Peterculter golfer guilty of hitting tame fox with club
A man has been found guilty of hitting a tame fox - which later died - with a golf club as he played a round.
Donald Forbes denied causing unnecessary suffering by striking the fox with his driver at Peterculter Golf Club, Aberdeen, in September last year.
He went on trial at Aberdeen Sheriff Court under the Wild Mammals (Protection) Act 1996.
Forbes, 55, was found guilty, was fined £750 and was ordered to forfeit the offending club.
Giving evidence, Forbes said he remembered the fox looking back at him in a "threatening way".
He told the court: "I heard that some members had been bitten by the same fox."
He said he felt threatened by the creature and then hit it with a "glancing blow".
He added: "My actions, I thought, were proportionate in relation to the threat it was being to me and my belongings.
"It was an instinctive swing - I happened to have the club in my hand at the time."
Witness Alan Austen said Forbes told him: "I think the guy behind me hit it with a chair."
Mr Austen said the accused later admitted taking a "small swing" at the creature.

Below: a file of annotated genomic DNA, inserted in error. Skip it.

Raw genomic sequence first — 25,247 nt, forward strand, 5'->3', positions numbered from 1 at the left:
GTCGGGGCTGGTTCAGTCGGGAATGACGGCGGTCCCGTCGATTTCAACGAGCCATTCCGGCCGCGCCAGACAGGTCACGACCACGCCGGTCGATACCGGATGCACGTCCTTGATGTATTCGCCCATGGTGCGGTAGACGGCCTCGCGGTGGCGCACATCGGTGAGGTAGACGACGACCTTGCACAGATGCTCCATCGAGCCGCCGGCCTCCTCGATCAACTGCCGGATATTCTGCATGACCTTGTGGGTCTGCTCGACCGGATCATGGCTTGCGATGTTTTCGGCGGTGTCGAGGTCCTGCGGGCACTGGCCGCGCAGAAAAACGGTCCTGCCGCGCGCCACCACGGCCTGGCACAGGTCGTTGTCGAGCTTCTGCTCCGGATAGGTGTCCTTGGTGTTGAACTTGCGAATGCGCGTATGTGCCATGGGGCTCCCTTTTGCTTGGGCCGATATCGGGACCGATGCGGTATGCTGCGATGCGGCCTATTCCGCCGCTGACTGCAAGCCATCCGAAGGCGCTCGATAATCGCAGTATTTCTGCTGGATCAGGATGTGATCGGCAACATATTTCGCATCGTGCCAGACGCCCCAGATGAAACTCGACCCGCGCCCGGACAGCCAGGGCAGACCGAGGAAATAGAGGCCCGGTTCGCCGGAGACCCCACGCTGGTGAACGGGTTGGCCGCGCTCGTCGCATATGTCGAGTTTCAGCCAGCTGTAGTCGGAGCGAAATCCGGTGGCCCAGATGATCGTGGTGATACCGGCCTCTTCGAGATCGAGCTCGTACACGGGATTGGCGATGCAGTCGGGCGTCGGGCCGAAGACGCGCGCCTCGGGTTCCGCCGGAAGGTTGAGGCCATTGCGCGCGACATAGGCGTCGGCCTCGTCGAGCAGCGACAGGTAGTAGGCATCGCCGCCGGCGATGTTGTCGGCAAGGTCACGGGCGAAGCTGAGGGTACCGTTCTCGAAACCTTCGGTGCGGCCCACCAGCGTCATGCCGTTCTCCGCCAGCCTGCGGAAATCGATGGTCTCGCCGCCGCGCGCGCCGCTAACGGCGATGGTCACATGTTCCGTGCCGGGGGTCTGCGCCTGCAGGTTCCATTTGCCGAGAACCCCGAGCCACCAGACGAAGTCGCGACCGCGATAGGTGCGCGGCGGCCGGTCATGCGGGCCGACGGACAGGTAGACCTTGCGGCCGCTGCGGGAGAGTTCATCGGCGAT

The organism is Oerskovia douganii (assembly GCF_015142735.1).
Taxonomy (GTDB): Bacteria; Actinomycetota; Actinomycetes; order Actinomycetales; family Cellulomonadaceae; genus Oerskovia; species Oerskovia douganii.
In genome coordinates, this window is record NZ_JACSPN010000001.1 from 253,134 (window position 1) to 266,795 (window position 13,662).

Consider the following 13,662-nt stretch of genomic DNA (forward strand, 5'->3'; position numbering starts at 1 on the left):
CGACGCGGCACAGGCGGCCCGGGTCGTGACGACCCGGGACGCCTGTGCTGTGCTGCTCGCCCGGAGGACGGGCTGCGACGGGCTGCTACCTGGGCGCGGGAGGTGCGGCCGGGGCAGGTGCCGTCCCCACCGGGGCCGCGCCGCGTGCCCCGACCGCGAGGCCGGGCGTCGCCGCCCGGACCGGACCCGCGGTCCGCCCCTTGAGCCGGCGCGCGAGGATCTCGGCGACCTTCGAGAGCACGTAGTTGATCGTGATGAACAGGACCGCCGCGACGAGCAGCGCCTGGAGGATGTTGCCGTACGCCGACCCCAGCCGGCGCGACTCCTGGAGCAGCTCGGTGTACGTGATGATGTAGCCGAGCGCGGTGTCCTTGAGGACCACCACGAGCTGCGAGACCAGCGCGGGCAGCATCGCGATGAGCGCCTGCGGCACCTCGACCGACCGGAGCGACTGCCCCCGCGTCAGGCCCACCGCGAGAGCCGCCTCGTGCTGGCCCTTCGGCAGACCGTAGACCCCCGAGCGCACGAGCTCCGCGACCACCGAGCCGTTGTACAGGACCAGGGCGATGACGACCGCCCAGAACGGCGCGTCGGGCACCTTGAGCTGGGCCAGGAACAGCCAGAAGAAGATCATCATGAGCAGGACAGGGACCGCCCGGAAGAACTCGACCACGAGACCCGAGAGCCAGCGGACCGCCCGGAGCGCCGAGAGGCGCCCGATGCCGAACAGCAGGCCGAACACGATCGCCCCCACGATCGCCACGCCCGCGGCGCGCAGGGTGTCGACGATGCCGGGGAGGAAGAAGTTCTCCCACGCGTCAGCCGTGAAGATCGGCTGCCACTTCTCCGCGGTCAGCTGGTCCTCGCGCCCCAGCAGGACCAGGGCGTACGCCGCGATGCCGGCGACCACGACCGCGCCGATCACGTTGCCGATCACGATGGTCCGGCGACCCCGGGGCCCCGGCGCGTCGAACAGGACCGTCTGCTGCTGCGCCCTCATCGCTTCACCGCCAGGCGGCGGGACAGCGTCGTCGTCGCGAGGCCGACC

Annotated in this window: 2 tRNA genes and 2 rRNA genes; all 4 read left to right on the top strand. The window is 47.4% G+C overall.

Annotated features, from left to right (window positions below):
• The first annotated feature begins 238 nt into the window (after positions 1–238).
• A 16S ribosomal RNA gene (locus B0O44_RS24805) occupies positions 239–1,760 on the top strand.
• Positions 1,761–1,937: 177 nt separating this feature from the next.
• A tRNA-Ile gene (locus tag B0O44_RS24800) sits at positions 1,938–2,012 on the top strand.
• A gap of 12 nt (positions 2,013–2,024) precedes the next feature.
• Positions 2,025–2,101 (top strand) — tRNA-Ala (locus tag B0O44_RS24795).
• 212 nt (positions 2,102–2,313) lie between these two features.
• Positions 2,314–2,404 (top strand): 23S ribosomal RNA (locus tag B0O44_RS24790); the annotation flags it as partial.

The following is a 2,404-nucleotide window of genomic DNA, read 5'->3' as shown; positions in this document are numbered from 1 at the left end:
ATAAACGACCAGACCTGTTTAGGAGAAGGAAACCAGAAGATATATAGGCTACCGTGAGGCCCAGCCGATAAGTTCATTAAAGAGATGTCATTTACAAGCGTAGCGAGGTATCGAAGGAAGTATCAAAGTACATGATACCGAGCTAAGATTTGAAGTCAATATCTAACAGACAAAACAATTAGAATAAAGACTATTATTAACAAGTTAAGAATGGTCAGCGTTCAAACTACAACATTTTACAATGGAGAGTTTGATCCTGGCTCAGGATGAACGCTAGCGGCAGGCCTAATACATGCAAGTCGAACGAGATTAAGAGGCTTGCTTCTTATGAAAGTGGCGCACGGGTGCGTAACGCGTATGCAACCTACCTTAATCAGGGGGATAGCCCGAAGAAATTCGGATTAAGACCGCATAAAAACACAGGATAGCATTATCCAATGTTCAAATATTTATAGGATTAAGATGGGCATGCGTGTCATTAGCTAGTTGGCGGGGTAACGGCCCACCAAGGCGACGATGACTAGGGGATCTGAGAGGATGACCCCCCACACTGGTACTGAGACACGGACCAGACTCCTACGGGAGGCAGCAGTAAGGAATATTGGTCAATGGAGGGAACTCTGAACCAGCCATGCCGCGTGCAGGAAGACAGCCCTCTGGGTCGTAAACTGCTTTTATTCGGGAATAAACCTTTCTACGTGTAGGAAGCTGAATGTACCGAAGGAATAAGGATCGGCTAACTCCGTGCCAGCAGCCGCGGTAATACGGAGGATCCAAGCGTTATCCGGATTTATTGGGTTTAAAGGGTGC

He said Forbes claimed to have left the scene after striking it because he did not know what the fox was going to do.
Graeme Duthie, a golfing companion of Forbes, said he saw the accused running towards the fox with the club raised moments before it was injured.
He said: "The fox was biting Donald's bag. Donald ran towards the bag and shouted at it. He hit it with the club in his hand.
"I think he got a shock because it didn't run away after shouting so loudly at it."
Procurator fiscal Sandy Hutchison asked: "How hard would you describe the blow?"
He replied: "I wouldn't have said it was very hard. It was the longest club in the bag. It was nothing like a proper golf shot."
Mr Hutchison asked: "Where did it hit the fox?"
He replied: "I would have thought it was about the head."
Mr Hutchison asked whether the fox moved when he arrived at the scene.
He replied: "It was fairly still. There was a wee bit of movement. It didn't make a sound at all.
"We had a good look at it to see the condition it was in. Its eyes were wide open. It seemed pretty alert to me.
"I thought it was stunned and it would get up and walk away.
"There was no blood whatsoever."
He said the pair waited a couple of minutes before they carried on golfing.
Sheriff Annella Cowan said Forbes had got annoyed and hit the fox with the driver deliberately.
She said: "He used it as a weapon in my view."
Forbes refused to comment as he left court.
Scottish SPCA chief superintendent Mike Flynn said: "This was a brutal and sickening way to treat a wild animal.
"This fox would have suffered a great deal of pain before dying and we are pleased the court has demonstrated that it will not tolerate such cruel behaviour."